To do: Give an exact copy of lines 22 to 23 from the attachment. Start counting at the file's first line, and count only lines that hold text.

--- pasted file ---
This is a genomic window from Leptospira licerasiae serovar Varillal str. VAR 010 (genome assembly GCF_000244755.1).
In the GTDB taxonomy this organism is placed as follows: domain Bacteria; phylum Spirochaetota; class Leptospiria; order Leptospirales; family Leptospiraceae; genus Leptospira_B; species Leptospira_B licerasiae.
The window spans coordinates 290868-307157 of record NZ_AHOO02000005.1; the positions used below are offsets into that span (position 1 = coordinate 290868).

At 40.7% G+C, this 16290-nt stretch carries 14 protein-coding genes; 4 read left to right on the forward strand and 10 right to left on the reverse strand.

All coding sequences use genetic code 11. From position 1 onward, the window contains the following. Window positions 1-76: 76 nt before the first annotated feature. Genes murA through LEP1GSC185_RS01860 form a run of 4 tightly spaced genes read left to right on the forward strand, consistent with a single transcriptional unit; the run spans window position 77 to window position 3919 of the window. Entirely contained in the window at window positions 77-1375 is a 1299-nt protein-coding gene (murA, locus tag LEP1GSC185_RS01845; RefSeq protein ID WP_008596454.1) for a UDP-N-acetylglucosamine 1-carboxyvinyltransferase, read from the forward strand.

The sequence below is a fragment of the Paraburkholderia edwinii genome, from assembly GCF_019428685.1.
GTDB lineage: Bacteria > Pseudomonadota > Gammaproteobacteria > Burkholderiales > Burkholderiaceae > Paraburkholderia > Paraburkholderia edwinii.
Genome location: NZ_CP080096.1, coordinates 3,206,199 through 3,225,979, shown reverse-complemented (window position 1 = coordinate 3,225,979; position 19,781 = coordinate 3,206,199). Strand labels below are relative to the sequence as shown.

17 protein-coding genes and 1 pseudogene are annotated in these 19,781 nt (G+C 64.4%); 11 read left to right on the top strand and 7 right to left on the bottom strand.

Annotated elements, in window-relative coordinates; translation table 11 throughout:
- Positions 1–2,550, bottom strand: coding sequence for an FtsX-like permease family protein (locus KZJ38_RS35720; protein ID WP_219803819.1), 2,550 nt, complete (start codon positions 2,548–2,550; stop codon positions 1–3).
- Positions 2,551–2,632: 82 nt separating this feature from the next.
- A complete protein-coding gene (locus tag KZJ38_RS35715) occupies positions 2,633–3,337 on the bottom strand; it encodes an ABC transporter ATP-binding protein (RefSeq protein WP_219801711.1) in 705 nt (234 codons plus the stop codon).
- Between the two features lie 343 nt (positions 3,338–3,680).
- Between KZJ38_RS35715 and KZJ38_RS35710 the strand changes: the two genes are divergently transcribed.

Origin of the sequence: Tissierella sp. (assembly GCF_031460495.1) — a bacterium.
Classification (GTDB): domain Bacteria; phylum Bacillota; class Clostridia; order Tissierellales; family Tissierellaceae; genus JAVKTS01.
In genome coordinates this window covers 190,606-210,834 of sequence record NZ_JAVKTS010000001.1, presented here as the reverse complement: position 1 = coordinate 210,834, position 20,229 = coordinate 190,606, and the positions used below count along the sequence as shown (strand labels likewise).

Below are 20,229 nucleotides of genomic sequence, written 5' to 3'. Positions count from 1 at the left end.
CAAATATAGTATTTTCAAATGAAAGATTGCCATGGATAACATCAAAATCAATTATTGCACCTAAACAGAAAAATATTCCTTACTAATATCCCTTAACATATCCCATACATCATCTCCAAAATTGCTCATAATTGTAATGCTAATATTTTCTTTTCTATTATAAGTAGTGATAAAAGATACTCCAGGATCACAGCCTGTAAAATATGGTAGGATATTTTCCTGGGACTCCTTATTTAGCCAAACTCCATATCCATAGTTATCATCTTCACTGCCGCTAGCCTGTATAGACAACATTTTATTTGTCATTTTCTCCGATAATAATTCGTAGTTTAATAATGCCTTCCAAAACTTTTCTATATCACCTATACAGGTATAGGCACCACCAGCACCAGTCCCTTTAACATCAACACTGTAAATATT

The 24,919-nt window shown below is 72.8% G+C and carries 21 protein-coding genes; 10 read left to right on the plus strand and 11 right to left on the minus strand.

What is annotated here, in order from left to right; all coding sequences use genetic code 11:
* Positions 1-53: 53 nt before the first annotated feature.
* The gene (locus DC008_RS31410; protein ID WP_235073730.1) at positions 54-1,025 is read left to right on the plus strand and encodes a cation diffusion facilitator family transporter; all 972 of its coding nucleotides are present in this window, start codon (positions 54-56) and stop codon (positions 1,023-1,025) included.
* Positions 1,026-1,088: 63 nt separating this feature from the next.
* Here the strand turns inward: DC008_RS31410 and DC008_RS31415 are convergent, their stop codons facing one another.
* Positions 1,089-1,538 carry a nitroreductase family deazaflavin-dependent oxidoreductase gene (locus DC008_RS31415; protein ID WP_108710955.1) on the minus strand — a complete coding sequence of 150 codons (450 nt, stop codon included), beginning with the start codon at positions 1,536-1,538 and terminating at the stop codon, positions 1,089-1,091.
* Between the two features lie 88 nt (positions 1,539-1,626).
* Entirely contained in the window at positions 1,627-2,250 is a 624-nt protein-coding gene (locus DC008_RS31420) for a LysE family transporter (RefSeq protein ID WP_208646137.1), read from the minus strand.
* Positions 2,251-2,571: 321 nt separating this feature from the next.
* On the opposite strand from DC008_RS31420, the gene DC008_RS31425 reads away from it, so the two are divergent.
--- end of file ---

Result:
What is annotated here, in order from left to right; all coding sequences use genetic code 11:
* Positions 1-53: 53 nt before the first annotated feature.